Professional Development

What are the goals, methods, incentives, and content of technology-related training and/or professional development for staff? 

The methods and content of technology-related professional development are changing as quickly as technology itself. Still, guidelines exist for goals in the form of technological proficiency levels found in standards such as ISTE's NETS for Teachers and the Technology Standards for School Administrators (see Chapter 7 Resources). A goal statement should also be set forth in the professional development portion of a district's technology plan.

Technology has brought a windfall for delivery methods in professional development. Online delivery means can help educators to find the best time for training based on their own schedules (see the Resources for this chapter). Video and audio conferencing allow teachers access to both instructional and collegial support. E-mail and e-bulletin boards enable teachers to share information and solve problems. Still, taken as a whole, technology cannot solve the problem of allocating the time needed for ongoing professional development to establish and maintain proficiency in technology use. There are many competing demands for teachers' and administrators' time, and districts need to allocate sufficient time and resources for professional development and training (of all kinds).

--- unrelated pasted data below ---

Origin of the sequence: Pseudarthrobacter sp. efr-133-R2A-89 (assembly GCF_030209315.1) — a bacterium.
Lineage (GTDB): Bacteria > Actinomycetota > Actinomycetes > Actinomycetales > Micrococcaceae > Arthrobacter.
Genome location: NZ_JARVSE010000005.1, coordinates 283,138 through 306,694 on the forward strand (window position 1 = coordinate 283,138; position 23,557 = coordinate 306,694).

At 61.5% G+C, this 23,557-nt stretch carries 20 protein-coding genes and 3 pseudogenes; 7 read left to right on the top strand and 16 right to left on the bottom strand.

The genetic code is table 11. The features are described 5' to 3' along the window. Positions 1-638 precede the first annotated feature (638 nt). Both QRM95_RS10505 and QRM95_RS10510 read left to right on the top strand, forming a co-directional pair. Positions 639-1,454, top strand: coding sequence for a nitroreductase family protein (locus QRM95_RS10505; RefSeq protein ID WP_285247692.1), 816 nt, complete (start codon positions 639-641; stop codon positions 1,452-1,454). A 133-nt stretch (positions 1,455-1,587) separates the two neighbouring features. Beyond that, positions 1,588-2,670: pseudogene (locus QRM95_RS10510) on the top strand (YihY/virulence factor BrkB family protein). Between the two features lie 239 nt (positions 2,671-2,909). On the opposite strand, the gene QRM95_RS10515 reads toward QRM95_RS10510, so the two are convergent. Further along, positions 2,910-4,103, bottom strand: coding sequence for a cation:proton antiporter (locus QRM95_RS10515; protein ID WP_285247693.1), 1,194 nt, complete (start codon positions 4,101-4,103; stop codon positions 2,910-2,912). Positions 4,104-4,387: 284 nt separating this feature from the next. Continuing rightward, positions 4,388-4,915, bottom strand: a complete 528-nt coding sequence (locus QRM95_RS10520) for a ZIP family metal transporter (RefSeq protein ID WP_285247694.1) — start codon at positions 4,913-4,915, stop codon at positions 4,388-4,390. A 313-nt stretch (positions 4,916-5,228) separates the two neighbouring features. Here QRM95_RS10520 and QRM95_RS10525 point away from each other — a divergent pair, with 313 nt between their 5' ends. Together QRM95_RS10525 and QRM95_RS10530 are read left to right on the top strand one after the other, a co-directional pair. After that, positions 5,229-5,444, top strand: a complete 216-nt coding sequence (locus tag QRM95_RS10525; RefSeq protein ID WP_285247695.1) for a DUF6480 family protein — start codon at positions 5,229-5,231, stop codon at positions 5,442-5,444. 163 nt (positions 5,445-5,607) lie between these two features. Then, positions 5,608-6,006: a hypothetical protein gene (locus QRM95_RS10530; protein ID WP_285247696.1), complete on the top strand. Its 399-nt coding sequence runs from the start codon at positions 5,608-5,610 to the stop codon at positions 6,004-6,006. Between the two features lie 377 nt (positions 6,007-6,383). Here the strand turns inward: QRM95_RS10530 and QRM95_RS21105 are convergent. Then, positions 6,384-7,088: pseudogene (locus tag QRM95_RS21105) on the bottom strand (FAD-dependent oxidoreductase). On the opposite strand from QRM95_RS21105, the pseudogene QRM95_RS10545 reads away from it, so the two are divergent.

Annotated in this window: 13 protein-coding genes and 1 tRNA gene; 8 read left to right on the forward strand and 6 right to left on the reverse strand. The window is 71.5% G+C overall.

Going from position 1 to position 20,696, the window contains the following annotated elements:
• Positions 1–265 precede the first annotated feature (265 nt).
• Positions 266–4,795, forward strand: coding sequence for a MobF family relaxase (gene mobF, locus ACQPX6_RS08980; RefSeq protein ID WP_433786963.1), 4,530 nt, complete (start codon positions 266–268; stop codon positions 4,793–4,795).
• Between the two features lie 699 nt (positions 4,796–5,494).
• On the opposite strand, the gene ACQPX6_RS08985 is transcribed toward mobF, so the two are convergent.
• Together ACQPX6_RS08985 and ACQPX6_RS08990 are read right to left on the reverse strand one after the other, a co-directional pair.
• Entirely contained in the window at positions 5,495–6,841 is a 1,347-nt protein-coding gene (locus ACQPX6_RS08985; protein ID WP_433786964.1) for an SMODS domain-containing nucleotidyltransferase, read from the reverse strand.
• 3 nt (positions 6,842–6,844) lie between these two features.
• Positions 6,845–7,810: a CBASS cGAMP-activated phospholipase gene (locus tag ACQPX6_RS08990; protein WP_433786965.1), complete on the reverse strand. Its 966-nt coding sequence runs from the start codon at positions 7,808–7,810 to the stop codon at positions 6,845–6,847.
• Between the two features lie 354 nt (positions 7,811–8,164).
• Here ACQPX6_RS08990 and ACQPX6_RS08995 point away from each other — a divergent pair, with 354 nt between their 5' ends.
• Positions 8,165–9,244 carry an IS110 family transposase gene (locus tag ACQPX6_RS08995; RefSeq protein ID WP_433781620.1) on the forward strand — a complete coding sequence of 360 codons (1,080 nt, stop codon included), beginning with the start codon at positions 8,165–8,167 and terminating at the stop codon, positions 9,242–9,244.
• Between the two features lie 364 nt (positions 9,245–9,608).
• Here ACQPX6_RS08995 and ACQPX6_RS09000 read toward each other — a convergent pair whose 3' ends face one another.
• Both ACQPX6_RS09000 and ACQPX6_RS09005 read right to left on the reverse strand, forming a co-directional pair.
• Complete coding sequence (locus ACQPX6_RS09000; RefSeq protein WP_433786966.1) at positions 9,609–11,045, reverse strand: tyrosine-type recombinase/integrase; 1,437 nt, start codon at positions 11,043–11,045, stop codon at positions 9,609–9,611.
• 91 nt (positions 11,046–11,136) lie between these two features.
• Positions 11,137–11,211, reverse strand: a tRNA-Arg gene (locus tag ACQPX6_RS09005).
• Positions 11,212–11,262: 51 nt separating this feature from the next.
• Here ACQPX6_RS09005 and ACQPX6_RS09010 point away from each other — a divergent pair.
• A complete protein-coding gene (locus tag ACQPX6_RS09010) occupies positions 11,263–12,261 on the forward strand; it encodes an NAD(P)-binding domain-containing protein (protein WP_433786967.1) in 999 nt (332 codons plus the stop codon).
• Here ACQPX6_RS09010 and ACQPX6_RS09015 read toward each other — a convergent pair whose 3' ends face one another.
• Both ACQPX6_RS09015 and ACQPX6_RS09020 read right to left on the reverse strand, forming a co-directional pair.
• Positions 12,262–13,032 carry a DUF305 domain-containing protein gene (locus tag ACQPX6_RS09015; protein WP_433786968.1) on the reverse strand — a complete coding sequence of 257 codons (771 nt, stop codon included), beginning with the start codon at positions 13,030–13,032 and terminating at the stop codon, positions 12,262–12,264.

How much was spent for instructional and administrative professional development?

The indicators below include contracts, personnel, and reimbursement. One difficulty of ascertaining the costs of professional development for technology is differentiating those costs from those for staff development in general. See Chapter 6 for further discussion of this topic, including the need to quantify training by context. Job-specific training is key to successful programs, and the need to present or perform certified technology skills in order to advance may help make some professional development programs more effective.